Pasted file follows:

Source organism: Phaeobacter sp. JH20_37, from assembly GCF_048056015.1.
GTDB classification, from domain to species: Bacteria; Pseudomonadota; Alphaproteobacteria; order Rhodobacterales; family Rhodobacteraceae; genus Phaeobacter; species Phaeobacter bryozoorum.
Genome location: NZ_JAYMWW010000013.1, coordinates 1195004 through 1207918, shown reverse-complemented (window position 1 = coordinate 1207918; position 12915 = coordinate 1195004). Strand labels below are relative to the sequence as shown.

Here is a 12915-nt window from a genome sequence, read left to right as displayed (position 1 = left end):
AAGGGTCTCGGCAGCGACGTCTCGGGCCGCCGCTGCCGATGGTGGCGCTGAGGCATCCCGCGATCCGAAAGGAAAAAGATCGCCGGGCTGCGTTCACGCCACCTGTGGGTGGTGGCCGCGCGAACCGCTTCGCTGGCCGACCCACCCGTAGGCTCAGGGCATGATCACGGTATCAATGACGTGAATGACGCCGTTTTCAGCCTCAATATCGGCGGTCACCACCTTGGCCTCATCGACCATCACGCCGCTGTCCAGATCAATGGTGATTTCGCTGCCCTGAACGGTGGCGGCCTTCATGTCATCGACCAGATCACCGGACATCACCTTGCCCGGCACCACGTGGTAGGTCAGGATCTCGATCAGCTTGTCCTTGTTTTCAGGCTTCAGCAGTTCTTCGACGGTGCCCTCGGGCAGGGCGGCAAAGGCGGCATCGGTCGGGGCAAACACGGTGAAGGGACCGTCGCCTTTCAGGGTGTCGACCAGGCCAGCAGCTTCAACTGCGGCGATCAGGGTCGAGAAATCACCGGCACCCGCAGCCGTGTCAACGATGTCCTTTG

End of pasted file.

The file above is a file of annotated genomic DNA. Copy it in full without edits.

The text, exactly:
Source organism: Phaeobacter sp. JH20_37, from assembly GCF_048056015.1.
GTDB classification, from domain to species: Bacteria; Pseudomonadota; Alphaproteobacteria; order Rhodobacterales; family Rhodobacteraceae; genus Phaeobacter; species Phaeobacter bryozoorum.
Genome location: NZ_JAYMWW010000013.1, coordinates 1195004 through 1207918, shown reverse-complemented (window position 1 = coordinate 1207918; position 12915 = coordinate 1195004). Strand labels below are relative to the sequence as shown.

Here is a 12915-nt window from a genome sequence, read left to right as displayed (position 1 = left end):
AAGGGTCTCGGCAGCGACGTCTCGGGCCGCCGCTGCCGATGGTGGCGCTGAGGCATCCCGCGATCCGAAAGGAAAAAGATCGCCGGGCTGCGTTCACGCCACCTGTGGGTGGTGGCCGCGCGAACCGCTTCGCTGGCCGACCCACCCGTAGGCTCAGGGCATGATCACGGTATCAATGACGTGAATGACGCCGTTTTCAGCCTCAATATCGGCGGTCACCACCTTGGCCTCATCGACCATCACGCCGCTGTCCAGATCAATGGTGATTTCGCTGCCCTGAACGGTGGCGGCCTTCATGTCATCGACCAGATCACCGGACATCACCTTGCCCGGCACCACGTGGTAGGTCAGGATCTCGATCAGCTTGTCCTTGTTTTCAGGCTTCAGCAGTTCTTCGACGGTGCCCTCGGGCAGGGCGGCAAAGGCGGCATCGGTCGGGGCAAACACGGTGAAGGGACCGTCGCCTTTCAGGGTGTCGACCAGGCCAGCAGCTTCAACTGCGGCGATCAGGGTCGAGAAATCACCGGCACCCGCAGCCGTGTCAACGATGTCCTTTG